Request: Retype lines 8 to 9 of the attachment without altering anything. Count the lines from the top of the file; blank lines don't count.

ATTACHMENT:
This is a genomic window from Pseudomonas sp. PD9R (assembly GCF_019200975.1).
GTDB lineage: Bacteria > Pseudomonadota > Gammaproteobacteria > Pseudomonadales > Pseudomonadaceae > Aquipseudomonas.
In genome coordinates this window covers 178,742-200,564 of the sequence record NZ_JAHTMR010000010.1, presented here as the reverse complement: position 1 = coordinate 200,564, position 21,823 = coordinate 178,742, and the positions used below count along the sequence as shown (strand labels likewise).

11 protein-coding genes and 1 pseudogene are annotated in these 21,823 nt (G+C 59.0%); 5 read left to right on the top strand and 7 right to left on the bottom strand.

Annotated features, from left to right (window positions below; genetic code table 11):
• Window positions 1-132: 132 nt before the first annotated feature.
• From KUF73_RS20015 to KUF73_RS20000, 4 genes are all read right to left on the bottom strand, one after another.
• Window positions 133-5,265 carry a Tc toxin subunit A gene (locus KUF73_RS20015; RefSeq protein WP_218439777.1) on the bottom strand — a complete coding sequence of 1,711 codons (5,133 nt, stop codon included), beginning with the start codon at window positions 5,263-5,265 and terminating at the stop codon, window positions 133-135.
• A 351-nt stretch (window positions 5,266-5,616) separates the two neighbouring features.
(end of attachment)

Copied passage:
• Window positions 133-5,265 carry a Tc toxin subunit A gene (locus KUF73_RS20015; RefSeq protein WP_218439777.1) on the bottom strand — a complete coding sequence of 1,711 codons (5,133 nt, stop codon included), beginning with the start codon at window positions 5,263-5,265 and terminating at the stop codon, window positions 133-135.
• A 351-nt stretch (window positions 5,266-5,616) separates the two neighbouring features.